As I minded my own business and went to collect the Twins Aculae from school this afternoon, some little chap or other pushed a high-gloss high-price leaflet into my hand. I confess to thinking that he didn't look like the sort to be pushing the next pizza place, so I read the thing.
What you see here is the front top portion of the 120gsm publication. Wow, I thought, a faith group getting militant. Someone doesn't like Catholics, I mused. Naughty Catholics, I pondered, if this is right. I also thought happy-happy joy-joy thoughts for the kind non-Catholic group who seemed concerned with the rights of my Anglican flock.
Brothers and sisters: all is not as it would seem. This publication is from Richmond Inclusive Schools Campaign, and they have a website too: http://www.richmondinclusiveschools.org.uk/ Among the plaudits is just a small amount of anti-Catholic rhetoric and couched in the language of bile and stereotype (in my opinion). Me being me, I wanted to know who RISC were - a faith group? Some disgruntled parents who had failed by get baby Johnny admitted elsewhere? The leaflet and the website were no help whatsoever. The Humanist website was, however. They gave the game away, and blew the cover of our Humanist brothers and sisters who seemed at some pains to avoid their true identity.
Now - I have no real objection to inclusiveness in our faith schools. Actually, I favour it over a tight admission policy because I don't think that any facet of church life should be that of a private-member's club. What I absolutely do object to is to campaigns that fight for our children and for other faith groups as a subterfuge for the real agenda. To argue a case for what you do want as a front for what you don't want is underhand, in my opinion (and dishonest). Let us be clear - the BHA don't give a rat's derriere for me as an Anglican, any other Protestant, Jew, Muslim, Hindu or Sikh. To them we are all deluded.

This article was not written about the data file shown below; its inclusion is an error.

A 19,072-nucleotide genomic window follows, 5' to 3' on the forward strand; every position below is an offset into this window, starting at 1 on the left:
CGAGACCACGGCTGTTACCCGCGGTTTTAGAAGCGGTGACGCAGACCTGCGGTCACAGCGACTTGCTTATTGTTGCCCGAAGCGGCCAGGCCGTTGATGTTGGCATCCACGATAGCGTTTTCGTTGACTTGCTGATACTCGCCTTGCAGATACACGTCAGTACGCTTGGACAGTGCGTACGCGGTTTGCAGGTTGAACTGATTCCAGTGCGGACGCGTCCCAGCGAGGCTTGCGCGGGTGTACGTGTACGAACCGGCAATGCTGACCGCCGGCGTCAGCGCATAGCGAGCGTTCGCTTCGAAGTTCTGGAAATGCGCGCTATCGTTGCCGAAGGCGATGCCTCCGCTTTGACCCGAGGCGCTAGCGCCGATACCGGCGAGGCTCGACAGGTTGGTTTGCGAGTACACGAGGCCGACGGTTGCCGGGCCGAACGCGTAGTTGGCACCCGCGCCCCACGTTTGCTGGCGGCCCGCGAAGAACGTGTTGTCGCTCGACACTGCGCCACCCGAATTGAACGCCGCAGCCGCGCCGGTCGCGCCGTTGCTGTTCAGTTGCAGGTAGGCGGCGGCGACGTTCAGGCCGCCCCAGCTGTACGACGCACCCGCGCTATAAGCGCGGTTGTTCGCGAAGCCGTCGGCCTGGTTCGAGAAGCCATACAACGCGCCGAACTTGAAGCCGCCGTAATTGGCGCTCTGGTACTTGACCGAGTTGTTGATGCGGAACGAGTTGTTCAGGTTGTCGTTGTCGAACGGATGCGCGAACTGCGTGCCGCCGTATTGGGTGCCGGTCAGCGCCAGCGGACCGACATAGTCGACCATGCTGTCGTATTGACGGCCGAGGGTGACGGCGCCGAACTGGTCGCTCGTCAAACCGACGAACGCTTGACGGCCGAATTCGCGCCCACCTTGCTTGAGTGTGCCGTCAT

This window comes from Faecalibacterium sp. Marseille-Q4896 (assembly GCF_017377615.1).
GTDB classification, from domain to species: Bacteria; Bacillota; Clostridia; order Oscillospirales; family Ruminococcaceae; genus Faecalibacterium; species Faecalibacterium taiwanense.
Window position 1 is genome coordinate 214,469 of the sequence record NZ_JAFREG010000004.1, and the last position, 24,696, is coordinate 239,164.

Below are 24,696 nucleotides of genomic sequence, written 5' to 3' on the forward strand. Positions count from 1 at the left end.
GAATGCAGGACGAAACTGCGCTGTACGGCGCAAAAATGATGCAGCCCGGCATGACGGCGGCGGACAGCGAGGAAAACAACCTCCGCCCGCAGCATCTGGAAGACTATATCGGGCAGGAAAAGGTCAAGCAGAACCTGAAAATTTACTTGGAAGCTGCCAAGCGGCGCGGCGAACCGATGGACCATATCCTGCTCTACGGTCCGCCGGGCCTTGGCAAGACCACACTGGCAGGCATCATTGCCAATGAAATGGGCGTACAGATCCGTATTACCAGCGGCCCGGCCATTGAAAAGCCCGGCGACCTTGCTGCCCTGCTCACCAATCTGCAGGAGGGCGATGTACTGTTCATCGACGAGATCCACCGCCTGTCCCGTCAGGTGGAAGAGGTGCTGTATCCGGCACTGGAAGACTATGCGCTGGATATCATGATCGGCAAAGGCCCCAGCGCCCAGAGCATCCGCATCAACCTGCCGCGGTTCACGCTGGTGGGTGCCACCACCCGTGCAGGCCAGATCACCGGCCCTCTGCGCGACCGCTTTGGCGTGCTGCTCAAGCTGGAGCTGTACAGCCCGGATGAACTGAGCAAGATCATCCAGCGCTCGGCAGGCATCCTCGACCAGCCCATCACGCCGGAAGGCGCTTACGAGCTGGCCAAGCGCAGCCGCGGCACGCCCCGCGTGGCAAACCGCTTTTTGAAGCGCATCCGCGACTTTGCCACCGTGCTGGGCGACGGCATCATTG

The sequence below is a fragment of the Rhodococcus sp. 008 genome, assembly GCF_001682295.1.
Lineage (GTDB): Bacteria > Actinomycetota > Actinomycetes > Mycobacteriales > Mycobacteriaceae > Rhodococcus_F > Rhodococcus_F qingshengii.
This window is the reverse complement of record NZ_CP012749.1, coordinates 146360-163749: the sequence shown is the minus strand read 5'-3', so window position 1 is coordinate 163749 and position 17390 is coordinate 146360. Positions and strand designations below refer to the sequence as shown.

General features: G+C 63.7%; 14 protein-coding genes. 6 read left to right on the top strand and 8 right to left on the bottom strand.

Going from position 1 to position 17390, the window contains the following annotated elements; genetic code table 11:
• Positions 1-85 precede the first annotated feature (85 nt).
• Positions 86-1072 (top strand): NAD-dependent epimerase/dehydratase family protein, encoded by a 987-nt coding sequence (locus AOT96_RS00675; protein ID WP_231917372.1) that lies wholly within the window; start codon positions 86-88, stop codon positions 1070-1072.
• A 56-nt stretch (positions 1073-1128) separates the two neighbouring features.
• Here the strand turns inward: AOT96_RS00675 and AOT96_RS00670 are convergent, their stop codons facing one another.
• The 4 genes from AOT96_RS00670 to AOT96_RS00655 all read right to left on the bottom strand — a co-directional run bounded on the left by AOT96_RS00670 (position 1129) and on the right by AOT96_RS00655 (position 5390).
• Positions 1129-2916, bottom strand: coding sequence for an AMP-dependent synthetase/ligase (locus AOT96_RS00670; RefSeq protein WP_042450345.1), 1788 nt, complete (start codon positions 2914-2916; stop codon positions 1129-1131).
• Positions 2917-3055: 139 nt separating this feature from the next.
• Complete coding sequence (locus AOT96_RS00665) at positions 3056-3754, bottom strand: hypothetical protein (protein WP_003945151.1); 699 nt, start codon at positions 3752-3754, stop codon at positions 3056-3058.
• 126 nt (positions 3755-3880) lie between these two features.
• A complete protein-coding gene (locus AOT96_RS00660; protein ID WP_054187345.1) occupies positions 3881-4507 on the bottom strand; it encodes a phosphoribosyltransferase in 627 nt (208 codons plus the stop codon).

For my part, I think that the debate should be open, that we have a meaningful debate about school admissions policies - but in the open, as conspicuous interested parties - not behind campaign slogans and some disingenuous text. There is an increasing sense in some Christian circles that loving our neighbour (you know, that key Christian tenet) doesn't work well with "our neighbour isn't allowed in our school though". There are Christians who will debate this issue without resort to glossy semantic prestidigitation. I confess to being even more disappointed in the Humanists than I was before - and I didn't think that was possible.
Give me a true atheist any day - at least we can talk properly.